Fatherhood is full of surprises. Many fathers are learning how to be parents as they go, and they sure don’t feel like superheroes when they’re just trying to do their best. Because fathers can’t see the future, they don’t always comprehend the impact a bit of advice, a fun activity, or a way of talking and thinking will eventually have on their kids. However, history, along with our own lives, shows us that being a father means much more than we may realize when it’s happening.
Jack grew up in Crestline, Ohio, a small Midwest town of 5000 people. He was athletic and grew up playing basketball, baseball, and football because everyone in a town that size played all three sports. Jack was one of the best. He was the quarterback in football, the shortstop in baseball, a forward in basketball, and a starter in all of them. He seemed destined for great things in sports.
In college Jack played football and was a three-time letterman. When he was a junior his team finished their season with nine wins and zero losses, and they were named national champions in the small college division. Jack went on to play one season of professional football, and he married his college sweetheart that same year. As his playing days dwindled, Jack took a job as an assistant high school football coach. During these first years spent learning to be a coach, he also began learning to be a father, after his wife gave birth to two sons just fifteen months apart, as well as a daughter.
The boys grew up competing with their father turning simple activities like playing catch and fetching snacks into excitement-packed events with stopwatches and cheering sections. At one point the boys even put tape down the middle of their shared bedroom to make clear which half belonged to which brother. Jack’s approach to these games and to his sons’ competitiveness focused on excitement and fun. Every day, when he dropped his boys off at school, he reminded them to face whatever challenges the day might bring with “an enthusiasm unknown to mankind!”
Working as a coach meant moving frequently, and Jack’s family moved seventeen times during his 43-year career. It wasn’t always easy on the boys or their younger sister, but Jack tried to keep their outlook positive any way he could. He would get so energized when driving the kids around that he’d shout, “Who has it better than us??” No one in the family complained about the constant moving or the small, cramped homes, and they always lived close enough for the boys to ride their bikes to see their dad at work.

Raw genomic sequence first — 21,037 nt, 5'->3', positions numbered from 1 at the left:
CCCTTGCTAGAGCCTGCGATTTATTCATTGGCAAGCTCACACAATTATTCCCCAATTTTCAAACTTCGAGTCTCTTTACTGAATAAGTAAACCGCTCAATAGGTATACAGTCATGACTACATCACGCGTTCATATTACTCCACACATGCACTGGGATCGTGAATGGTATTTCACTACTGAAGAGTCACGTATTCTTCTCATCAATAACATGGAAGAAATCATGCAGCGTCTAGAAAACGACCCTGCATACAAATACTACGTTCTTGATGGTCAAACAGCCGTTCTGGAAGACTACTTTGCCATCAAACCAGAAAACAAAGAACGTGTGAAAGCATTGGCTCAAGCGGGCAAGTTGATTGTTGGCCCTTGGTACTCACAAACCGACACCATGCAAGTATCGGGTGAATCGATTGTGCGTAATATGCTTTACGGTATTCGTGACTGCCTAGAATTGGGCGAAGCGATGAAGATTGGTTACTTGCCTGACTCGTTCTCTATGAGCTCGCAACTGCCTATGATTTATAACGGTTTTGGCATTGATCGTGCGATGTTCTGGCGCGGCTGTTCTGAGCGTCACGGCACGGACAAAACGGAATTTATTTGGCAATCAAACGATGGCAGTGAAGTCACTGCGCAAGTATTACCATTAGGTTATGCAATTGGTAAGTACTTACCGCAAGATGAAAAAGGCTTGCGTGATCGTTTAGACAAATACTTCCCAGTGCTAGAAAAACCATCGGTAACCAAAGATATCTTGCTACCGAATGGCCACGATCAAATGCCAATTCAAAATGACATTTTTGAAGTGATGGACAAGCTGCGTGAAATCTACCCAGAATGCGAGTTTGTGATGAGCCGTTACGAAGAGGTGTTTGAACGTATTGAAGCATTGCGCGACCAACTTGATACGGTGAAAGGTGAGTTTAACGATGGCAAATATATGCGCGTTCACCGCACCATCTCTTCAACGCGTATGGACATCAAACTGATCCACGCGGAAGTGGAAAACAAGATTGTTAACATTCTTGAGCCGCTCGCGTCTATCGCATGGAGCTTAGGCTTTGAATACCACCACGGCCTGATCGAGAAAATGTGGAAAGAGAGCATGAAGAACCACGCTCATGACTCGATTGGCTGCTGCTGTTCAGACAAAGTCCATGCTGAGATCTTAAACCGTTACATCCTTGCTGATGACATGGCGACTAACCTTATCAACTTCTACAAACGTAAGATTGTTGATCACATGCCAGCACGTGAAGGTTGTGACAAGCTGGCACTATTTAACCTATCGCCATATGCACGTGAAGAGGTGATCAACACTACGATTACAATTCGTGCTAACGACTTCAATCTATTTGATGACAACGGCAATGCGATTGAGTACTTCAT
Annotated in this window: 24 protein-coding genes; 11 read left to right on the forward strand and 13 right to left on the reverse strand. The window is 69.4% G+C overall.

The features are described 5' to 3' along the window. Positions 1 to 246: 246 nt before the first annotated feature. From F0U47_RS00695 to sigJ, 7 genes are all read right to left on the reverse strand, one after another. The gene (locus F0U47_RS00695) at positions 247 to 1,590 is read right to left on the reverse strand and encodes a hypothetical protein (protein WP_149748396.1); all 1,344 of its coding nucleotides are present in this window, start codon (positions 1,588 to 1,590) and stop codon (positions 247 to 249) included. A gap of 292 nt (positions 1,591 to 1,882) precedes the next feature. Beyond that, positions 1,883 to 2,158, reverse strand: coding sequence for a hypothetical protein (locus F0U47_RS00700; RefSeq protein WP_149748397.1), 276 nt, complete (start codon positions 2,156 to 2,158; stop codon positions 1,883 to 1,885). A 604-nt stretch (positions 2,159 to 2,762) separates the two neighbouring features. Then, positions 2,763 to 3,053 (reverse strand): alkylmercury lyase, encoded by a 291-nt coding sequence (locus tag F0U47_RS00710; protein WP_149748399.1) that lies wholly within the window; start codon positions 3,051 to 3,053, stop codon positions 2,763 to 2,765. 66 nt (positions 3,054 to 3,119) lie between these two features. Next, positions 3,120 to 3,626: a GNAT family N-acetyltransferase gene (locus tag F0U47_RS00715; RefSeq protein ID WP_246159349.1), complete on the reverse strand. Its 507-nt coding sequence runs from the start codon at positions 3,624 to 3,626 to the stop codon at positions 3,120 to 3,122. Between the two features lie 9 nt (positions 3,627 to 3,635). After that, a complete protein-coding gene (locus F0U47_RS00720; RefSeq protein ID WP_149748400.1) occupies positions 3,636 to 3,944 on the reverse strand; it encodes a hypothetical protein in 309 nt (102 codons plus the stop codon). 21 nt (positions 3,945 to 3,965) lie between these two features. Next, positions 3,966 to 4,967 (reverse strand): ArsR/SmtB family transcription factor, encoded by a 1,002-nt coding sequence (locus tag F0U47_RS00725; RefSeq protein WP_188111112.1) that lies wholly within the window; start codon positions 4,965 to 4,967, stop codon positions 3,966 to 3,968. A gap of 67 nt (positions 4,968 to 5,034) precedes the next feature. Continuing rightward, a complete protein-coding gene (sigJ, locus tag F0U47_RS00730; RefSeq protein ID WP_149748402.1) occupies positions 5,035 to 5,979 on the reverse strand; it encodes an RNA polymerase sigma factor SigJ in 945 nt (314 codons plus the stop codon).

When it was possible, Jack would have his boys at practices. They’d help clean up, stack tackling dummies, and even spend time in the locker room. His wife believed it was essential for the boys to have a window into their father’s life outside the home. In particular, she wanted them to see how he interacted with his players. He was tough but fair, and wanted them to be good students and better people, as well as great athletes. It was no less than he wanted for his own children.
I wanted to talk about parenting this week because of Jack’s huge influence on helping his sons live their dreams. If you’re a professional football fan, you know that Jack’s sons, John and Jim Harbaugh, were the first brothers to ever coach opposing teams in this year’s Superbowl. But Jack Harbaugh raised more than two great coaches. He raised great people. The players on both John’s Baltimore Ravens and Jim’s San Francisco 49ers talk continually about the loyalty they feel to their coach, and how respect and compassion are as important as discipline and drive.
Prior to the game, Jack was interviewed and asked who he was rooting for to win the Superbowl. “It really doesn’t matter” he answered. “When the game ends, I’ll celebrate with one son, console the other, and declare the entire family the ultimate winners.” This year’s Superbowl was a victory for all parents who are raising their kids to pursue their passions and make the world a better place for all of us… a true win-win scenario!
Until next week...
Live Your Dreams